Should you go? Yes, if you have a sturdy, dependable vehicle that won’t easily bottom out on rocks or potholes. Yes, if you’re willing to take your time and drive carefully. You can check weather and road conditions at the Verlot Public Service Center or the Darrington Ranger Station. Pack some food and warm clothing. Let someone know where you’re going and when you expect to be back.

Then enjoy a one-of-a-kind autumn adventure.

Taking a Day Trip in Our Own Back Yard–the Mountain Loop Highway

Growing up in the logging community of Verlot, Washington, I loved our occasional family drives around the Mountain Loop Highway. Then, as now, the road connected the North Cascades towns of Granite Falls and Darrington. We lived on the south end near Granite Falls, so the area was almost in our own back yard. Now Hank and I live near the mouth of the Stillaguamish River, near Stanwood. 
When we drive the Mountain Loop, we drive the opposite direction, through Arlington to Darrington, on the north end of the mountain section of the loop. It’s still a peaceful, lovely, and sometimes rough route through rainforest, rugged peaks and valleys, and along the Sauk and South Fork Stillaguamish Rivers.

The country is full of history. As you peer through overhanging branches, up forested slopes, you can feel the shadowy presence of Native American hunters on the trail of elk or mountain goats. In the 1890s, the mining boom at Monte Cristo broke the silence of the forest as wagoners hauled heavy machinery and freight along a puncheon road following the Sauk. That first route was soon replaced by the Monte Cristo railroad, built to carry the ore to the smelter in Everett. Trains ran through our valley along the Stillaguamish to Barlow Pass and four miles beyond, ending among the spectacular peaks that surround the townsite of Monte Cristo.

By the early 1900s, the railroad’s frequent washouts made it economically unfeasible to continue large-scale mining. The work at Monte Cristo slowed to a halt.  Then tourists discovered the area. Train excursions continued for a while, then what had originally been a wagon road through our valley of the South Fork Stillaguamish was pushed through to Monte Cristo. In 1936, a dirt road connecting Barlow Pass with Darrington was begun. In 1941, the Mountain Loop Highway was completed. The whole area became a destination for outdoor recreationists, with hiking trails and campgrounds all along the way.

Snow still closes the route in the winters, and in recent years several bad storms have caused enough damage to keep the road closed in summer too. It’s open now, except for the private four-mile section that leads from Barlow Pass to the old mining town site.

 Work is presently going on to remove arsenic-laden tailings from around the old mine tunnels, so Monte Cristo town site is closed to visitors. In order for trucks to reach the area, a road along the route of the old Sauk wagon road was reopened. Many who love Monte Cristo for its recreational values hope that the public will someday be allowed to use this road.

We recently drove our California daughter and her friend around the part of the Loop that begins in Arlington. We stopped to reflect at the temporary monument to 43 men, women, and children who lost their lives in March, 2014, during the horrific landslide near Oso.

When Hazel Hill broke away, it unleashed tons of mud and debris on the Steelhead Drive community and temporarily dammed the North Fork Stillaguamish. A more permanent memorial is planned someday.

Forty-three cedars stand watch over the site.

Outside Darrington, we also took time to circle through Squire Creek Park, one of the loveliest and least-used parks along the route. Quiet campsites and picnic spots are tucked among large evergreens. The park has a shelter, restrooms, and a grassy area next to the sparkling stream. In the fall, salmon swim past on their way to their birthplaces, where they’ll spawn and then die.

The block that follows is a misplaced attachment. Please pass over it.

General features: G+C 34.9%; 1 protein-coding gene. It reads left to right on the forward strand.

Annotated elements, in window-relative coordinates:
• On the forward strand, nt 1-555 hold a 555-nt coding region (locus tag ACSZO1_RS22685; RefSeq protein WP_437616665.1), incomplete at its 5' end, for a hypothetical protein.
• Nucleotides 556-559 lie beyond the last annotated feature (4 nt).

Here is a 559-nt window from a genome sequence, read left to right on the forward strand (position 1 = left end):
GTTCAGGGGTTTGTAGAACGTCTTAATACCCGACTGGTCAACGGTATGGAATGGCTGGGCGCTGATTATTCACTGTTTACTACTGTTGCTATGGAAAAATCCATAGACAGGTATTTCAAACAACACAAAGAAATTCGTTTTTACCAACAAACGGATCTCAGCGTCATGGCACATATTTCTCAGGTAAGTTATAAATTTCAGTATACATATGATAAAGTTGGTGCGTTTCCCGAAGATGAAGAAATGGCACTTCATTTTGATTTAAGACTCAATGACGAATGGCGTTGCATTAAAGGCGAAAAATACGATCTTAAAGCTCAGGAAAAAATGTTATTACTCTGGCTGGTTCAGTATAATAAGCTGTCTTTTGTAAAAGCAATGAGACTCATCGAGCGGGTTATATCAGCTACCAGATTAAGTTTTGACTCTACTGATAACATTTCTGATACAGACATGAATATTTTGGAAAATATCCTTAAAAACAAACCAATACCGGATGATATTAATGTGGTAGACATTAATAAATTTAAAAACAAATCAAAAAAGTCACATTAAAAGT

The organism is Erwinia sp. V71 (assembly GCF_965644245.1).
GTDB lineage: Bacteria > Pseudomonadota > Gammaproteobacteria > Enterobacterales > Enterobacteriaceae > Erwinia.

A peaceful scene at Squire Creek.

After a satisfying lunch in Darrington at the recently reopened Bradley’s Diner, we turned south for the first nine miles of the connecting road. They’re paved, and alongside creeks tumble down to join the Sauk. We glimpsed rocky peaks through the trees. Just beyond the White Chuck Mountain overlook with its unobstructed view of the mountain—bottom to top—the paving ended. For the next 13 miles, everything looked about the same as it did when I was a child, except the road was a little wider. It’s still one lane with turnouts, it can still be washboardy and potholed, and people still pull out into cleared spots in the forest to camp.

I think fall is the best time to make the trip. September’s bright blue skies and crisp temperatures redden the vine maples. Yellow aspen leaves sift through the evergreens. Rivers run clear and shallow. We were surprised to find salmon spawning in the high reaches of the Sauk. They were battered from their long trip up the Skagit River and the rock-filled Sauk, but they were determined to complete their purpose.

This salmon was exhausted but determined to make it over the foot high channel to where the female waited, circling above the redd she’d scooped out to receive her eggs.

Counting spawned-out salmon on the bank of the Sauk River

Daughter Kari and her dad. The tree has grown on and around a big chunk of granite that an ice-age glacier probably bulldozed from one of the surrounding mountains.

As we neared the spot where the Sauk hurries down from its beginnings near Monte Cristo, we noticed a gash in the forest.  This was the rough road, closed to the public, that has been built along the route of the old Sauk wagon road. Trucks loaded with mine tailings dump the arsenic-tainted debris into a depository that will be be capped with clean material.
Of all the many places of interest along the Mountain Loop west of Barlow Pass, we had time to stop only at Big Four Mountain before making the hour-and-a-half trek back to our starting place in Stanwood. Snohomish County’s most popular short hiking trail, to the ice caves at the base of the mountain, starts here. It is still closed after a cave collapsed this summer, causing the death of one and injury of others who had ignored warning signs. But we still  enjoyed the view of the mist-shrouded mountain and of the Stellar’s jay that came to beg for a cookie. Our California visitors were in awe of the wild scenery along the way. They agreed. Driving the Mountain Loop Highway makes a perfect day trip.

Kari beside the chimney base, all that remains of the elegant Big Four Lodge that once stood at the foot of Big Four Mountain.
Coffee and lemon bars at Big Four.